Allergy to insect stings. II. Phospholipase A: The major allergen in honeybee venom

Anne K. Sobotka, Rudolph M. Franklin, N. Franklin Adkinson, Martin Valentine, Harold Baer, Lawrence M. Lichtenstein

Research output: Contribution to journalArticlepeer-review

102 Scopus citations


In order to determine the proteins of major allergenic importance in honeybee venom (Apis mellifera) it was chromatographed on G-50 Sephadex. The four major protein peaks eluted were identified as hyaluronidase, phospholipase, melittin, and apamin. Testing these preparations on the leukocytes of 6 honeybee-sensitive patients, with the in vitro method of histamine release, revealed that all individuals were most sensitive to phospholipase A. IgE antibodies against phospholipase A (RAST) were found in the sera of honeybee-sensitive patients and IgG antibodies to this venom component were found in the sera from beekeepers and venom-treated patients. Melittin appeared to be allergenic in several patients, but the results were variable and were possibly due to contamination with phospholipase. All patients were insensitive to the hyaluronidase and apamin preparations. We conclude that phospholipase A is the major allergen of honeybee venom and, since this protein is readily available, it should be useful for diagnostic and therapeutic studies as well as for the standardization of materials used in the management of honeybee-sensitive patients.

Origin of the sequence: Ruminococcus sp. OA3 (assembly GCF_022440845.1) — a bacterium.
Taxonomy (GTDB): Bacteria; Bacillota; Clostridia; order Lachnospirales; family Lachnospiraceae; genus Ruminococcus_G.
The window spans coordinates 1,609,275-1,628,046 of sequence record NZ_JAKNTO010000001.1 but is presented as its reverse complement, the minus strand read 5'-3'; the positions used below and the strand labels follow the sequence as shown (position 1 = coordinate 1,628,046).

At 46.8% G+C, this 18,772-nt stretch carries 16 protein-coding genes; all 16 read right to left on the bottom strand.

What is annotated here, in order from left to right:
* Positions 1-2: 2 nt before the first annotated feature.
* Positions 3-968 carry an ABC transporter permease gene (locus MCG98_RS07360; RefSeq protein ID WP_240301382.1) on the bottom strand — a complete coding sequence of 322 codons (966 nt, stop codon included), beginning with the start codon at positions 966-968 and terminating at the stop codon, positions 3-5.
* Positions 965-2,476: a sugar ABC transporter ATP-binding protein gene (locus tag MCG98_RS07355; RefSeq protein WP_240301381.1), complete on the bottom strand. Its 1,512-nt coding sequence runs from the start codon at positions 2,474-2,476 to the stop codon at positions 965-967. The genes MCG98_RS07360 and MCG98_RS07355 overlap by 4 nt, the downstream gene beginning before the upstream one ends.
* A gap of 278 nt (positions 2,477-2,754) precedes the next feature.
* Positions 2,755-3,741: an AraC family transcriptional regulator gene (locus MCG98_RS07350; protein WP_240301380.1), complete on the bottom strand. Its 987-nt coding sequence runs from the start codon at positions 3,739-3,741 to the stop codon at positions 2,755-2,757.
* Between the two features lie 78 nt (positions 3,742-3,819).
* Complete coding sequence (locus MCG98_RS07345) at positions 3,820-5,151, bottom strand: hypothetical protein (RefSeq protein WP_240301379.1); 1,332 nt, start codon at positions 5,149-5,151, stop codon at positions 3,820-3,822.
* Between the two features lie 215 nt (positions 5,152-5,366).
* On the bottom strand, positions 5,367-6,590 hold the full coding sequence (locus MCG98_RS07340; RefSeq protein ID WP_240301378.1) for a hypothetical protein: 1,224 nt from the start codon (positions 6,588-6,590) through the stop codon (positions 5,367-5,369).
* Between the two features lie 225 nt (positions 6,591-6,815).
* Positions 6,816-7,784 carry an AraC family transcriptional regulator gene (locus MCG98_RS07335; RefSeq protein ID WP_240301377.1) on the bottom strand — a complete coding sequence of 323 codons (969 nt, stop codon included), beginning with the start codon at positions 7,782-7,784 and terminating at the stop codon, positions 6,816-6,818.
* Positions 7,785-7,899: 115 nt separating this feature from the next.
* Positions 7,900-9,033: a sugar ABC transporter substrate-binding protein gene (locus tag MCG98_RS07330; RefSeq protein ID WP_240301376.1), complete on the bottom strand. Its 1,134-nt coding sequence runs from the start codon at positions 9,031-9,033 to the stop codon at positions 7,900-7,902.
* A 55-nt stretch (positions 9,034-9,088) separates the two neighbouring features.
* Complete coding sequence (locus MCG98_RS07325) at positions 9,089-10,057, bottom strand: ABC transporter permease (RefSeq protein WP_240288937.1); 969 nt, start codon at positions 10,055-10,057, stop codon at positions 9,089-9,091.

Original languageEnglish (US)
Pages (from-to)29-40
Number of pages12
JournalThe Journal of allergy and clinical immunology
Issue number1
StatePublished - Jan 1976
Externally publishedYes

ASJC Scopus subject areas

  • Immunology and Allergy
  • Immunology


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